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Spring is the season for cleaning and that shouldn’t just end at home. Your finances should go through a little spring cleaning themselves. Having an organized financial life can help you better understand the flow of your money. Tracking your income, how you spend it, and how much of it you save can give you the information you need to set financial goals for yourself.

So, while you’re decluttering your closet, remodeling your back patio, consider some financial spring cleaning, as well.

Here are some ways to organize your finances this spring (or anytime, really):

financial spring cleaning

Review and Establish a Budget

To ensure your finances are in order and that they remain that way, it’s best to set up a balanced and realistic budget, if you don’t have one already. Review your monthly income and expenses then establish what your financial goals are. You could be saving for a long-term investment like a down payment on a home or you could be saving for a new gaming system or a getaway.

Whether it’s a long-term or short-term goal, budgeting is essential to making sure those goals are achieved. Organize your budget on a simple spreadsheet and review it often to ensure you are on track.

Having a budget will make it easier for you to reach your savings goals because it’ll help you determine how much money you can spend and how much you need to put away. You don’t need to plan out the rest of the year perfectly but instead start by creating a monthly budget, then track your finances for that month. Once you get into the habit, you’ll find yourself becoming a budgeting expert.

organize your finances

Set up a Money Pool/Automated Savings

One way to keep yourself organized financially is to set up automated savings, or an interest-earning Money Pool, like the one we offer at Marygold & Co.

Having a Money Pool allows you to separate and categorize your finances all within one account, making it easy for customers to track multiple savings goals at once.

Each individual can customize their automated savings to best align with their goals and current financial standing.

You can choose to contribute to your savings goals on a bi-weekly or monthly basis, and the amount you deposit is up to your discretion as well.

Automating your savings will help prioritize your goals and will reduce the temptation to overspend. You don’t even have to worry about making those regular deposits, it’s all done for you!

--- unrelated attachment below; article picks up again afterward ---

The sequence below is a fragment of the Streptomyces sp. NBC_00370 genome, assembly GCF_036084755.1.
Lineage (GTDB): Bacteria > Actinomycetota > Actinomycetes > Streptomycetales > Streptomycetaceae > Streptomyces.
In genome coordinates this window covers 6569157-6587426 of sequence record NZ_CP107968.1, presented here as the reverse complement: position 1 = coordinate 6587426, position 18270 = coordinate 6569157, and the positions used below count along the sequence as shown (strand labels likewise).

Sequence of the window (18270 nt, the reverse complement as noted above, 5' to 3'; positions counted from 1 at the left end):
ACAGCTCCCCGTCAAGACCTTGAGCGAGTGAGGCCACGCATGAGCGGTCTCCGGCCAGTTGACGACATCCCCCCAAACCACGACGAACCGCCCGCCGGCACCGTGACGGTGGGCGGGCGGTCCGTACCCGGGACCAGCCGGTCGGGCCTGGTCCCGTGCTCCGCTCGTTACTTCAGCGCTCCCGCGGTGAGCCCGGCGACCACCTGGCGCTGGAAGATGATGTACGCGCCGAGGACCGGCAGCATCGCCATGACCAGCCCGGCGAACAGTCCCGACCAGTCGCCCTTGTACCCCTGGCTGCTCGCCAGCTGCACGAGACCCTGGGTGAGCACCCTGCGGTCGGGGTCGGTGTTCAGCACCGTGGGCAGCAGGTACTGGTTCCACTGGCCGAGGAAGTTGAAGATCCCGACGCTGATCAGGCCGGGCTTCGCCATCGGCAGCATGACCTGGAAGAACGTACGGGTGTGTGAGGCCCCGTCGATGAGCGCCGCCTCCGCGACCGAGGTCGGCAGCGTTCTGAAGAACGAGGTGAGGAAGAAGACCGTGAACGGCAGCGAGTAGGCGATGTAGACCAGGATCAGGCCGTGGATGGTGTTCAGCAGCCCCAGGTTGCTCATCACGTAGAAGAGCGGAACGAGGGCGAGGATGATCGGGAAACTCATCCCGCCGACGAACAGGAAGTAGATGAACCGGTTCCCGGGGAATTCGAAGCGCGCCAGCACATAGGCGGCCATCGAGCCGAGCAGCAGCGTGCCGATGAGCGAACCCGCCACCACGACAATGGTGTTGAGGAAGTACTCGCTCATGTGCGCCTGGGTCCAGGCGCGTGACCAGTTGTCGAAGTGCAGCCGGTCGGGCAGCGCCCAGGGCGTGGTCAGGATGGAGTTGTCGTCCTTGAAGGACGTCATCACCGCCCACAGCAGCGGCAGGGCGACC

Pay Off Outstanding Payments

Look over any outstanding payments, if you have the means to pay them off, then do so. If not, this is the time to work out a way to pay your debts off.

Is there anything laying around your house you could sell? Are there extra shifts you could pick up at work?

Find opportunities that’ll help you earn that extra income to help you pay off your debts.

If you are unable to pay everything off right away, setting up a debt repayment plan can help you stay on track. While you may not pay everything off in one go, at least you have taken steps to reduce that debt and eventually eliminate it.

Make sure you include your debt payment plan in your budget.

This will help you stay on top of your payments by ensuring there is money available in your checking account to contribute to this payment plan.

Automatic Billing and Investments

Having your bills automated can help you ensure that they are always paid on time and that you’re not rummaging around for extra cash to meet your phone bill payment at the end of the month.

The best part about automatic billing is you don’t even have to think about it, it is automatic after all.

Additionally, you can even set up automatic deposits to your IRA or 401k investments. Automating deposits into these accounts will ensure you’re continually investing your funds.

The advantages of investing your money include reducing your taxable income for the year.

control your spending

Analyze Your Spending Habits

Analyzing your spending habits will help you point out your spending habits, bad and good. When looking over your spending habits, you might find some patterns that are preventing you from achieving your financial goals.

An important step while spring cleaning your finances is to look over your spending habits and find areas where you can save.

Are there any unnecessary monthly subscriptions billed to your credit card?

Are there unnecessary transactions you can eliminate?

These are important questions to ask yourself when analyzing your spending habits. Find areas in your daily life where you can save. Maybe pack a lunch instead of ordering out every day, you’ll definitely see big rewards from the small changes you make in your daily habits.

If you lack financial discipline, the Marygold & Co. app can help. The customizable security dashboard allows customers to limit where the card can be used.

Accounts can also be turned on or off – which can also remove the temptation to unnecessarily spend.

Clean Up and Shred Old Paperwork

It’s easy for those paper bills and bank statements to pile up on the corner of your table.

Marygold & Co. can help you keep your finances organized. The best part about the Marygold & Co. app is that you won’t have to worry about paper – checks, receipts, pay stubs, etc.

Take the time to shred and discard any old paperwork. Make sure you dispose of these documents properly as they contain very sensitive information including personal information and bank statements. We recommend using a shredder to ensure these documents are properly destroyed.

Marygold & Co. Makes It Easy

Marygold & Co. can help you sort your finances and keep them organized throughout the year through an innovative new app launching this spring.

The FDIC-insured fintech app offers customers interest-earning savings accounts and allows them to send, receive, spend and save securely through their mobile device.